Raise the bar for Cryptocurrency Exchanges

A Massive Theft

Just within the last week, a theft of ~$195 million USD was revealed. The funds were stolen from the BitGrail exchange, apparently from their Nano wallet. This places BitGrail alongside notorious Cryptocoin Exchange thefts like the ones at Bitfinex, Cryptsy, Coincheck, and Mt. Gox. Just like the Cryptsy and Mt. Gox thefts, the time leading up to the disclosure of the theft was filled with suspicious behavior on the part of the exchange — limiting withdrawals, delayed response to support requests. There’s also lots of reports describing other (likely independent) security issues on BitGrail which would have caused additional losses. But the majority of the funds taken were due to what the site operator describes as “unauthorized transactions” from their Nano wallet.

The timing of the theft may have occurred as far back as October through December 2017. Bitcoin went through some explosive growth during this period and altcoins like Nano saw some corresponding changes. Many coins use mining of a “proof-of-work” algorithm as a way to secure transactions and provide an equitable distribution or minting of the coin. Nano instead uses something called “delegated proof-of-stake” for securing transactions. Nano’s distribution was via a CAPTCHA-limited faucet and the distribution period had completed in October. Folks who wanted to invest in Nano had to purchase coins from an exchange and BitGrail was one of very few exchanges carrying Nano at that time (it was then called “RaiBlocks”).

Some exchanges have operated for years without encountering thefts like this. What’s the difference between the successful ones and the failures? I believe that the successful ones have a very different security posture from the failed ones. They take security more seriously and as a result, attacks against their systems fail.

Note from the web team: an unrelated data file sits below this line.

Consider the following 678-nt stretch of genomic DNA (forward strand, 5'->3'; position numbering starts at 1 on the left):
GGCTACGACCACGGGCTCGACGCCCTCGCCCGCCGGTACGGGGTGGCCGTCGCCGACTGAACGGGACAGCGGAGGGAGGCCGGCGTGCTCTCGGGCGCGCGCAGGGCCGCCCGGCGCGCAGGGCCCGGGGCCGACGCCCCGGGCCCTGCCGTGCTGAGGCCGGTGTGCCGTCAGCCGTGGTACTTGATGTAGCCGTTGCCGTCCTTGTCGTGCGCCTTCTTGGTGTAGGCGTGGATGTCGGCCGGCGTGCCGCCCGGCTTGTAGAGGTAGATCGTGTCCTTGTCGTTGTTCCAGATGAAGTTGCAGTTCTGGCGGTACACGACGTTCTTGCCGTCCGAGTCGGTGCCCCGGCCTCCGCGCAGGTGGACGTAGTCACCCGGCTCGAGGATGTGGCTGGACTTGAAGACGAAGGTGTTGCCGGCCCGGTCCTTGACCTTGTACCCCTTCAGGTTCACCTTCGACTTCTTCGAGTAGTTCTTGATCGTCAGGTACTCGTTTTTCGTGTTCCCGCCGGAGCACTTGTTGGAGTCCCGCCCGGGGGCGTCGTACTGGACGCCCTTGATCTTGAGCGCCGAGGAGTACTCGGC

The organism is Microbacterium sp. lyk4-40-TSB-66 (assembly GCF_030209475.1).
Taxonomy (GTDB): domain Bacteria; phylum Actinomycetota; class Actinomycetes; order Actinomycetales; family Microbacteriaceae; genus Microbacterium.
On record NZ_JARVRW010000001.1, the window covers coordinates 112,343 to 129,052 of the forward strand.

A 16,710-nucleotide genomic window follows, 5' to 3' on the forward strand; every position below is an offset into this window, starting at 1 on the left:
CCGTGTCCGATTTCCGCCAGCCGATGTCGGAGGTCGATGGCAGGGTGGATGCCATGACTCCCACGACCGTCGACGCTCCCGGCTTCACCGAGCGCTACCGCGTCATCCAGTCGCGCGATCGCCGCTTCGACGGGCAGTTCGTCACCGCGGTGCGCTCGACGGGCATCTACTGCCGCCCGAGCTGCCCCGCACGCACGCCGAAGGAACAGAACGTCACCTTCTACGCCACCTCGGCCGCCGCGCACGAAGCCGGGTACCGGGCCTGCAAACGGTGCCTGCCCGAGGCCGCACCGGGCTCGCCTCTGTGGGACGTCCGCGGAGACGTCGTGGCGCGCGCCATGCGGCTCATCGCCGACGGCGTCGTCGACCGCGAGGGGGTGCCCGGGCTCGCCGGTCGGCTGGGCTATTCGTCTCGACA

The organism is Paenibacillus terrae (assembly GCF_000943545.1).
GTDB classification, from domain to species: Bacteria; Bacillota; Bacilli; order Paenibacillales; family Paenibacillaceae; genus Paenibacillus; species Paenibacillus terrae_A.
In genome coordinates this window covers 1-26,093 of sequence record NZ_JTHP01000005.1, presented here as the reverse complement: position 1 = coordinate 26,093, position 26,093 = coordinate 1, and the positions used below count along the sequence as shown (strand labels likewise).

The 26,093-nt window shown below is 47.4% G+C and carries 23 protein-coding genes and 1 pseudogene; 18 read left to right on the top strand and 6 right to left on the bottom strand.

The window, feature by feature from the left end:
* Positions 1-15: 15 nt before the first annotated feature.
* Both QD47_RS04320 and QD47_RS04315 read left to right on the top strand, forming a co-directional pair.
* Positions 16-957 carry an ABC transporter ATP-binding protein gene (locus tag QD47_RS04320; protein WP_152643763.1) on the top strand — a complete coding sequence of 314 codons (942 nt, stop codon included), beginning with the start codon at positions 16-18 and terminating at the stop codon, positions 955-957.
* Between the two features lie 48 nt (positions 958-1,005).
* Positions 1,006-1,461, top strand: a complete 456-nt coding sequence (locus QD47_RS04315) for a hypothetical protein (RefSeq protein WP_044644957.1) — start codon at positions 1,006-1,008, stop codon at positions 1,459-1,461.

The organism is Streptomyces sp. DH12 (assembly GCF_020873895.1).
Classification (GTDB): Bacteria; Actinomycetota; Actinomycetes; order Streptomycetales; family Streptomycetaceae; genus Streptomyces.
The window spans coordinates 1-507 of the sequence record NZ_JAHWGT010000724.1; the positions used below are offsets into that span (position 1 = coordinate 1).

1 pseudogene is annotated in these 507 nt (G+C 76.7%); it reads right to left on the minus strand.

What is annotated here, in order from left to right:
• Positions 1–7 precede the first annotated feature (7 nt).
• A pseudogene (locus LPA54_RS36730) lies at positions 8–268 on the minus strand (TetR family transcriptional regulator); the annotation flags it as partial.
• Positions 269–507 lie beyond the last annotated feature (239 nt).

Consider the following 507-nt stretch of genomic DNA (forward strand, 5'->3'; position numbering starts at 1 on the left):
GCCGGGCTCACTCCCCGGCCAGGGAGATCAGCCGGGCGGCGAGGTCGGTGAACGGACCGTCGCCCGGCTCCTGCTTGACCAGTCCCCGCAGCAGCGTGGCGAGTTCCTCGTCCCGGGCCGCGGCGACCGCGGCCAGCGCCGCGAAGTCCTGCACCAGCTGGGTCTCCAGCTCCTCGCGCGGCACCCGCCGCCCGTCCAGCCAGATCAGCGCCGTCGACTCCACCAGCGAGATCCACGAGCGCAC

If reports are to be believed, BitGrail used exclusively client-side constraints for controlling some critical user operations on the exchange. This is an astonishing security failure, though perhaps not the one that led up to the major losses. Would anyone have put a deposit in the exchange if they had known about this issue? I like to think that they wouldn’t.

Creating a new exchange is “easy” in the sense that the skills required to create a website and an order engine are not very unique. There are certain security shibboleths like “two-factor authentication” which anyone who’s used an exchange would know to include. But unfortunately merely including these features do not make the exchange “secure.” Creating a secure exchange is not easy. Securing an exchange requires special attention to both the exchange’s design and its operations.

Let’s make it better

Many people lost a great deal of money with this theft. Amazingly, BitGrail’s management claims to have a plan that involves re-opening the exchange!

How can we make it more obvious to users and exchange operators how big the gap is between the worst and the best exchanges?

If we could rate the exchanges according to some simple security criteria, it could help everyone understand the landscape better. I’ve created a Gitlab repo to author just such a rating system. I invite security professionals to collaborate on the rating system and help improve the situation for us all!



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